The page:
All cults, all abusers, work the same way, taking us away from friends and family, demanding more effort and more sacrifice and more devotion, only to find that we remain the same tantalizing distance from the next promised level. And the sacrifice normalizes itself into more sacrifice, the devotion becomes its own reward, the burn of the hunger as good as the meal. "
herbchildress  academia  labor  work  cults  highereducation  highered  teaching  colleges  universities  health  inequality  tenure  competition  faith  abuse  adjuncts  service  class  precarity  capitalism  hungergames 
april 2019 by robertogreco
Neighborhood Nazis
"Critics deride communities represented by homeowner associations as walled-off worlds where the well-heeled can collectively ignore problems like crime and fiscal despair. Many association members consider their rules repressive and needlessly complex. Nonetheless, these community organizations continue to spring up in unprecedented numbers. This privatization of government functions raises a host of vexing societal questions.

'I call it secession by the successful,' says Evan McKenzie, a political scientist at the University of Illinois and author of Privatopia (Yale University Press, 1994), a book dissecting the blissful illusions associations proffer. 'When we think about citizenship in our communities, we think of some concept of rights and responsibilities. But common interest developments encourage secessionist mentalities. They give people a variety of incentives for not seeing themselves as belonging to their city or county, since they belong to associations that provide services such as recreation centers, swimming pools, and parks. Meanwhile, those cities and counties shrivel from neglect.'

Elitism exacts another price as well: Associations exert more control over their members' lives than do any municipal, state, or federal entities. They may mandate how many hours a day you may keep your garage door open, whether you can build a pool in your backyard, what kind of shrubs get planted out front, and how high your flagpole can be. Assuming that flagpoles are allowed.

In short, they are not refuges for renegades.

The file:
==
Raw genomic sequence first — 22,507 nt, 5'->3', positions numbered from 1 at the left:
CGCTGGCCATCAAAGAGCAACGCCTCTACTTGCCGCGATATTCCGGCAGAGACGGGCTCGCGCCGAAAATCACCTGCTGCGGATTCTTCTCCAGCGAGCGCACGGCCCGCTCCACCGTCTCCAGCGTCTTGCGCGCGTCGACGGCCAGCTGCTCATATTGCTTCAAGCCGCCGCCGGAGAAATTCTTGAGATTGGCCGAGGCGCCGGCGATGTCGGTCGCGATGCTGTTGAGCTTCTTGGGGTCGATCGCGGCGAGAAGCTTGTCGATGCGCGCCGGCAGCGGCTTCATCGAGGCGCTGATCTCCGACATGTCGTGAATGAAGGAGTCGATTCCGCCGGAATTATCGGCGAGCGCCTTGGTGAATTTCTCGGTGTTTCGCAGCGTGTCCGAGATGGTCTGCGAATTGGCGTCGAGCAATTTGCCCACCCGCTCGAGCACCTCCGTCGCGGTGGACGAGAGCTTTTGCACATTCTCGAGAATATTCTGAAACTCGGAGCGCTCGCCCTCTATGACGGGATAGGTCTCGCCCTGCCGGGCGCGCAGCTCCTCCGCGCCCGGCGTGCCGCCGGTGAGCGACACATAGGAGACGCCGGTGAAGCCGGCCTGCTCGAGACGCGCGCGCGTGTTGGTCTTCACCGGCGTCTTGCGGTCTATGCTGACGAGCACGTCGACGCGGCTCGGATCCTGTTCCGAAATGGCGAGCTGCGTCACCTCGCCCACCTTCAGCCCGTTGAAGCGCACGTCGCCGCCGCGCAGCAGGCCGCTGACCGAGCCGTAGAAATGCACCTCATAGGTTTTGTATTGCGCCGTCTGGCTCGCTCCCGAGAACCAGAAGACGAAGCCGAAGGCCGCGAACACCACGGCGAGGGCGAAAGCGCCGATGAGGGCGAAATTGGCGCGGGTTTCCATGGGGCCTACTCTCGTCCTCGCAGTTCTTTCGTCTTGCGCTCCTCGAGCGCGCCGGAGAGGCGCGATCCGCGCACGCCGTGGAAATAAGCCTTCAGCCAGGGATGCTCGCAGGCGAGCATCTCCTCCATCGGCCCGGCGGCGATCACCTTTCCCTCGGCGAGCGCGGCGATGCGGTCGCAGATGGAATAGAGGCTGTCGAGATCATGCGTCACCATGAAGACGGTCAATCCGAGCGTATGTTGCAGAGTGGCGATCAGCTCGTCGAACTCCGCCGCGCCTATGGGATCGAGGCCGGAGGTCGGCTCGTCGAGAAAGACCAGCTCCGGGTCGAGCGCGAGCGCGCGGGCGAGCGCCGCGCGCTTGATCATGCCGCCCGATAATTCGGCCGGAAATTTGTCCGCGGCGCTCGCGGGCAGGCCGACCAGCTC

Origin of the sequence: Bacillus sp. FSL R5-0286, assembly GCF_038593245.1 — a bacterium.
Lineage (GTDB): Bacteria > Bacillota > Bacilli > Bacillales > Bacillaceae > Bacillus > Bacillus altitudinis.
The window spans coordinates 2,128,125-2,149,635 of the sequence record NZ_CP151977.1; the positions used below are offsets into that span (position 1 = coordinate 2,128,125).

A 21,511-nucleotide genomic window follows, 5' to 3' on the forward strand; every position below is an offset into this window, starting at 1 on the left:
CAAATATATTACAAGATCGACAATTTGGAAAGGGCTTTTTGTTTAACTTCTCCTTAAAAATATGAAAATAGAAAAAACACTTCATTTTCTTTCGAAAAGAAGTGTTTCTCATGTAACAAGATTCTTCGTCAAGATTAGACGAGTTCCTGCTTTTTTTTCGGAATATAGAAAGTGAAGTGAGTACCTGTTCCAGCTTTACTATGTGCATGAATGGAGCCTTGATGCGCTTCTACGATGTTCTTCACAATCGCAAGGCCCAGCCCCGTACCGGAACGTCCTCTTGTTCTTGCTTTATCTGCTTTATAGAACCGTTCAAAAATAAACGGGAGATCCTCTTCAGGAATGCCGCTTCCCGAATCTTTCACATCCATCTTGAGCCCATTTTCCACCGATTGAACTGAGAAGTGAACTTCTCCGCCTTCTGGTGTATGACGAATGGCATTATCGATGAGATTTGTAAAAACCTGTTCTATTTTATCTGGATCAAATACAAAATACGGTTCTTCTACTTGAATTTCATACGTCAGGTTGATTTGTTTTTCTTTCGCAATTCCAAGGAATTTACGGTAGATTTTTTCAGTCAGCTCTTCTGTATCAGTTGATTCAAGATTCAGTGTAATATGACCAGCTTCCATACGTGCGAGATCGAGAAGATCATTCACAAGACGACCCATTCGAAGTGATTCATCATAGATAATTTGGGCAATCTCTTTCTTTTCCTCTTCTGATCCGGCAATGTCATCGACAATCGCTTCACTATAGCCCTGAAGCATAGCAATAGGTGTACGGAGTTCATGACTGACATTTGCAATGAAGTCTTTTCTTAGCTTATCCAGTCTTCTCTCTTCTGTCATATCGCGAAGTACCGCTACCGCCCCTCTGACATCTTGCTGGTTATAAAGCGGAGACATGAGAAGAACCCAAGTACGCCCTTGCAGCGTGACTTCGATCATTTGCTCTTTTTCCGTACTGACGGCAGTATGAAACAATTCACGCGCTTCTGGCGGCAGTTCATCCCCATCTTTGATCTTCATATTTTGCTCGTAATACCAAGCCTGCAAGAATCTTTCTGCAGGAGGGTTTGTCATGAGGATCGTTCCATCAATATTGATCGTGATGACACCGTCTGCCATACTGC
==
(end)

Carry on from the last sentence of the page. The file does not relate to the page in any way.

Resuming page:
In their early stages, homeowners' associations are run by developer-appointed boards of directors, usually made up of builders working on the development, with one or two homeowners added to the mix. The boards, in turn, hire outside companies to handle daily management chores, and to act as buffers between themselves and agitated residents.

As a rule, appointed board members get most of the votes -- typically about three votes per lot in the project. Homeowners usually receive one vote per home, no matter how many people live in the house.

This formula allows developers to retain control of the property through the association until the community is nearly complete, or up to some preset date. The association is likewise guided by a set of codes, covenants, and restrictions -- known as CC&Rs -- signed by every home buyer. The CC&Rs remain in effect long after the developer turns the board over to homeowner-elected officers and departs. At that point, elected representatives maintain the rules, which typically can be overturned only by a 'supermajority,' or 75 percent of homeowner votes.

Under board tutelage, community parks are established, recreation centers are built, swimming pools are maintained, and architectural consistency is imposed, all financed by membership fees. Associations also lobby state and local governments on a variety of issues, including land zoning decisions and tax relief for services they already provide, like garbage collection, and they've won many struggles. In New Jersey, for example, a recent referendum banned double payment for services.